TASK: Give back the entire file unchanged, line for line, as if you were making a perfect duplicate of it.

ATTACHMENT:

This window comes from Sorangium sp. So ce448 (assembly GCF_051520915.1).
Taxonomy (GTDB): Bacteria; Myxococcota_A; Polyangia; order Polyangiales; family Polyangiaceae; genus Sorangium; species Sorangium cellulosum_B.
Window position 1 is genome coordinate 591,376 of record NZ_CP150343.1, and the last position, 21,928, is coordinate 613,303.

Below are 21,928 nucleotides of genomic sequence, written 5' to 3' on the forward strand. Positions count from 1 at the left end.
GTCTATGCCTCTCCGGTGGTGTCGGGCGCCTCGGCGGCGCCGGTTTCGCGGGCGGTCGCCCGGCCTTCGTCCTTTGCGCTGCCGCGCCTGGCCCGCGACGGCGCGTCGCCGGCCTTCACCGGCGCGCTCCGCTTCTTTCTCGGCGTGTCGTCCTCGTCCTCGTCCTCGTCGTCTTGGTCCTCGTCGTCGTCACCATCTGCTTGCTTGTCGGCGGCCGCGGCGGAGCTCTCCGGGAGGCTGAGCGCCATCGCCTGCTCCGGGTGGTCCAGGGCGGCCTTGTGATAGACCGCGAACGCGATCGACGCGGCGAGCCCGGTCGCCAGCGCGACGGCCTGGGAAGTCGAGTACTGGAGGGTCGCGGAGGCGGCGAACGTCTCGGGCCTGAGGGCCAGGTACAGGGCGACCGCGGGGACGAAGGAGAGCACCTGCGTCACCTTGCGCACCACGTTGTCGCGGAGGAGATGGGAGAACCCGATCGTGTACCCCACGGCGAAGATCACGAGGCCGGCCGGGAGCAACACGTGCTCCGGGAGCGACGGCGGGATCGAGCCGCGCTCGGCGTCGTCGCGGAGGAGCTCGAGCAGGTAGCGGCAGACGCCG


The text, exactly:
This window comes from Sorangium sp. So ce448 (assembly GCF_051520915.1).
Taxonomy (GTDB): Bacteria; Myxococcota_A; Polyangia; order Polyangiales; family Polyangiaceae; genus Sorangium; species Sorangium cellulosum_B.
Window position 1 is genome coordinate 591,376 of record NZ_CP150343.1, and the last position, 21,928, is coordinate 613,303.

Below are 21,928 nucleotides of genomic sequence, written 5' to 3' on the forward strand. Positions count from 1 at the left end.
GTCTATGCCTCTCCGGTGGTGTCGGGCGCCTCGGCGGCGCCGGTTTCGCGGGCGGTCGCCCGGCCTTCGTCCTTTGCGCTGCCGCGCCTGGCCCGCGACGGCGCGTCGCCGGCCTTCACCGGCGCGCTCCGCTTCTTTCTCGGCGTGTCGTCCTCGTCCTCGTCCTCGTCGTCTTGGTCCTCGTCGTCGTCACCATCTGCTTGCTTGTCGGCGGCCGCGGCGGAGCTCTCCGGGAGGCTGAGCGCCATCGCCTGCTCCGGGTGGTCCAGGGCGGCCTTGTGATAGACCGCGAACGCGATCGACGCGGCGAGCCCGGTCGCCAGCGCGACGGCCTGGGAAGTCGAGTACTGGAGGGTCGCGGAGGCGGCGAACGTCTCGGGCCTGAGGGCCAGGTACAGGGCGACCGCGGGGACGAAGGAGAGCACCTGCGTCACCTTGCGCACCACGTTGTCGCGGAGGAGATGGGAGAACCCGATCGTGTACCCCACGGCGAAGATCACGAGGCCGGCCGGGAGCAACACGTGCTCCGGGAGCGACGGCGGGATCGAGCCGCGCTCGGCGTCGTCGCGGAGGAGCTCGAGCAGGTAGCGGCAGACGCCG